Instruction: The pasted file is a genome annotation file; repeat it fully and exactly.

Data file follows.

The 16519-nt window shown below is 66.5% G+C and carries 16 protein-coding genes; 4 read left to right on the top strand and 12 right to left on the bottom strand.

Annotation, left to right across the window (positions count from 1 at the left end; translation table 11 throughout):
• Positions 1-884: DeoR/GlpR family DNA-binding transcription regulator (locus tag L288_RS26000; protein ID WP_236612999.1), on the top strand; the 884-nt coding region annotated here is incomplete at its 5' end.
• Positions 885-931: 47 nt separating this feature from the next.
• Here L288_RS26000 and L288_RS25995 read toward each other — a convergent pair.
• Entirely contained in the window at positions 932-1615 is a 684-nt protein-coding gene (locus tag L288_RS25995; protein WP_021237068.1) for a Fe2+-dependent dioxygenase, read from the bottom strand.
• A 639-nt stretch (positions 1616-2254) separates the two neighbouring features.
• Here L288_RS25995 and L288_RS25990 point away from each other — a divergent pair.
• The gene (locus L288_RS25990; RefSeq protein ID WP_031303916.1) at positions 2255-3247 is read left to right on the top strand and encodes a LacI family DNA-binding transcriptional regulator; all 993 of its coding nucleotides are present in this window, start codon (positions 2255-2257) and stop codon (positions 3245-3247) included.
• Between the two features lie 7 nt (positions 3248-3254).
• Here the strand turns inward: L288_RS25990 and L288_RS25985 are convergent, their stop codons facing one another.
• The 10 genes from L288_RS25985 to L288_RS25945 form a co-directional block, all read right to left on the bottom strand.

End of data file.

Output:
The 16519-nt window shown below is 66.5% G+C and carries 16 protein-coding genes; 4 read left to right on the top strand and 12 right to left on the bottom strand.

Annotation, left to right across the window (positions count from 1 at the left end; translation table 11 throughout):
• Positions 1-884: DeoR/GlpR family DNA-binding transcription regulator (locus tag L288_RS26000; protein ID WP_236612999.1), on the top strand; the 884-nt coding region annotated here is incomplete at its 5' end.
• Positions 885-931: 47 nt separating this feature from the next.
• Here L288_RS26000 and L288_RS25995 read toward each other — a convergent pair.
• Entirely contained in the window at positions 932-1615 is a 684-nt protein-coding gene (locus tag L288_RS25995; protein WP_021237068.1) for a Fe2+-dependent dioxygenase, read from the bottom strand.
• A 639-nt stretch (positions 1616-2254) separates the two neighbouring features.
• Here L288_RS25995 and L288_RS25990 point away from each other — a divergent pair.
• The gene (locus L288_RS25990; RefSeq protein ID WP_031303916.1) at positions 2255-3247 is read left to right on the top strand and encodes a LacI family DNA-binding transcriptional regulator; all 993 of its coding nucleotides are present in this window, start codon (positions 2255-2257) and stop codon (positions 3245-3247) included.
• Between the two features lie 7 nt (positions 3248-3254).
• Here the strand turns inward: L288_RS25990 and L288_RS25985 are convergent, their stop codons facing one another.
• The 10 genes from L288_RS25985 to L288_RS25945 form a co-directional block, all read right to left on the bottom strand.